"We have estimates but no formal assessment of damage," says Bimal Koirala, Finance Secretary. "A team will be going to Jhimruk to do a proper assessment next week." This may in fact be the first specific assessment of Maoist damage so far, and it has been necessitated because of the on-going effort to privatise Butwal Power Company which owns the project.

The army contingent at Chernata overlooking the power plant had recently been moved elsewhere. Locally hired guards were no match for the rebels, who rounded up all 300 employees and held them hostage while they razed the power station. "We don't have a complete picture of the damages yet because we have not been able to go there," Kiran Malla, general manager of BPC told us on Wednesday.

Earlier in the week, the Maoists blew up the Chandauta sub-station in Kapilvastu, causing damage worth Rs 5 million, and attacked another electricity station at Ataria. They have also attacked and damaged small hydros in Khandbari, Bhojpur and Okhaldhunga. The Nepal Electricity Authority had not assessed the damages in Okhaldhunga, but the loss in the two other plants was estimated at Rs 12 million. Besides NEA-owned plants, the Maoists have also destroyed numerous community-run hydro plants, which no one even seems to be counting.

So far the Maoists have attacked and damaged 37 telecommunications substations, including some major repeaters, each one of which will cost over Rs 40 million to rebuild. Phones have been dead in 12 districts
for months.

There could be some rationale to attacking highways and hydropower, but what is harder to fathom is what the rebels gain by destroying a training centre for agricultural extension in Kavre, the remote Juphal airstirp and the Dolpa'sonly lifeline, the forestry project centre in Sindhupalchok, or small hydro projects built with local initiative all over the country or the only small hydroplant in Panchthar. Or, how does it help the revolution to destroy water supply of Narayan Nagar Palika in Dailekh and Okhaldhunga's water supply?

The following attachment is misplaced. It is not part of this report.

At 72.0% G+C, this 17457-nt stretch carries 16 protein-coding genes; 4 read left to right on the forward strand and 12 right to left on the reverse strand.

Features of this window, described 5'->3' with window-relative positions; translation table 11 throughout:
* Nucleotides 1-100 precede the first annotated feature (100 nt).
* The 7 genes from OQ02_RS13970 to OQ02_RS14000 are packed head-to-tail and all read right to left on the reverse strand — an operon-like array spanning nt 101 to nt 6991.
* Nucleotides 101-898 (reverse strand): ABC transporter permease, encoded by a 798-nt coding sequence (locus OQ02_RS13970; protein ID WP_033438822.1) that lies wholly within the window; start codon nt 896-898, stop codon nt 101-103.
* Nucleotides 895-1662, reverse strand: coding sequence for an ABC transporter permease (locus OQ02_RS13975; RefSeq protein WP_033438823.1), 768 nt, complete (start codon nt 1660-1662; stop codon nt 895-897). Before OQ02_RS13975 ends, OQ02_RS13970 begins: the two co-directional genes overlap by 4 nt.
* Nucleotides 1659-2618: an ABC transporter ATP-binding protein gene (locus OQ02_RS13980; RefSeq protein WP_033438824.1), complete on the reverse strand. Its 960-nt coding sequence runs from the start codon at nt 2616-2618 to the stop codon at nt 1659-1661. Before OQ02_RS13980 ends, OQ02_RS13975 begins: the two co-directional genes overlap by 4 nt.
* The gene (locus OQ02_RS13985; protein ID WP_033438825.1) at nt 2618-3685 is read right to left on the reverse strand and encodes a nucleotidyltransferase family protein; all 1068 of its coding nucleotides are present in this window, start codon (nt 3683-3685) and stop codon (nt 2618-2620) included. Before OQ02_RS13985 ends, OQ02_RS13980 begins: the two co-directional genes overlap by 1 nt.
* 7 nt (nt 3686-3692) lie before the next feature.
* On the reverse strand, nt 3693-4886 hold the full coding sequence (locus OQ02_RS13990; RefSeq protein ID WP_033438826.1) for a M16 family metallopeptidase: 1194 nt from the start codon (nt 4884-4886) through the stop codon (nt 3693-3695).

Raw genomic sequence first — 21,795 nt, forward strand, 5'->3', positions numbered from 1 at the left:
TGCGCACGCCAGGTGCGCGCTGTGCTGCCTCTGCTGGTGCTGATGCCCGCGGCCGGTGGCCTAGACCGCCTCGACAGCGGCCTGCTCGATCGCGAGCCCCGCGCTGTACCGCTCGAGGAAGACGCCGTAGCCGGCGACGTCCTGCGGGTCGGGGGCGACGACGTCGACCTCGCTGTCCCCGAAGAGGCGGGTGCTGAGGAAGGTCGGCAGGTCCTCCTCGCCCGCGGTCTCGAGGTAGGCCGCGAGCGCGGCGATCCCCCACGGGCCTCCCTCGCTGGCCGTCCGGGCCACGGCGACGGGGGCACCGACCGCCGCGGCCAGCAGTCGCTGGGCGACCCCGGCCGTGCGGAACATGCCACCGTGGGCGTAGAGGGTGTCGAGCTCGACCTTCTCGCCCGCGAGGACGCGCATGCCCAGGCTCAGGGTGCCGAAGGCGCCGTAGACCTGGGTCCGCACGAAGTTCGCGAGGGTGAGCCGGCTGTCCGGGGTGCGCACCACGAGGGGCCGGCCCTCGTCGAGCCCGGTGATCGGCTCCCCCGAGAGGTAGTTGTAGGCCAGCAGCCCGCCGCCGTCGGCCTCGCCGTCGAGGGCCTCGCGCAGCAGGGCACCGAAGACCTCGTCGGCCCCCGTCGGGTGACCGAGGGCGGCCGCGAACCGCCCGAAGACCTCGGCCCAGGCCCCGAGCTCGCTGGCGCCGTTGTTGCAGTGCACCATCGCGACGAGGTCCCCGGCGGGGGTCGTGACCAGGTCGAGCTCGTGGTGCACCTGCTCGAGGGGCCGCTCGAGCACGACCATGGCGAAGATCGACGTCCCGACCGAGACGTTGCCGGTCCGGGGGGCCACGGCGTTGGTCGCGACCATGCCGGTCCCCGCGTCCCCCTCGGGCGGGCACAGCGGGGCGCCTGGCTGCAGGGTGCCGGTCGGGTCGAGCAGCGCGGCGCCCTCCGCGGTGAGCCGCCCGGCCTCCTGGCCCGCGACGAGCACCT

The attacks after 20 March appear to have been part of the terror campaign in the build-up for the strike the Maoists had proposed for 2-6 April. Maoists caught trying to plant bombs in Kathmandu in the past week reportedly admitted just that.

Then there are all the other losses. The counter-insurgency operation has already cost the government Rs 1 billion since November. The crippling losses caused by the collapse of the tourism industry and manufacturing and its knock-on effect on the economy cannot even be estimated. Add to that the cost of destroyed infrastructure and it shows that the Maoists are not just fighting an insurgency,
they are systematically dismantling a nation.

By now, the rebels have dropped all pretences of trying to be populist by not attacking projects that benefited the poor. Now, anyone is fair game, and there is a frightening element of looting and plunder that accompanies the attacks.

It could be that the Maoists are responding to military pressure on their activities, and have turned to soft targets to spread maximum panic. Could it, then, be a sign of desperation? Explains Gautam: "The desperation does not explain this mindless violence. The leadership has no reason to be desperate since the leadership is safe in India and is confident the revolution is on course."

(11 JAN 2013 - 17 JAN 2013)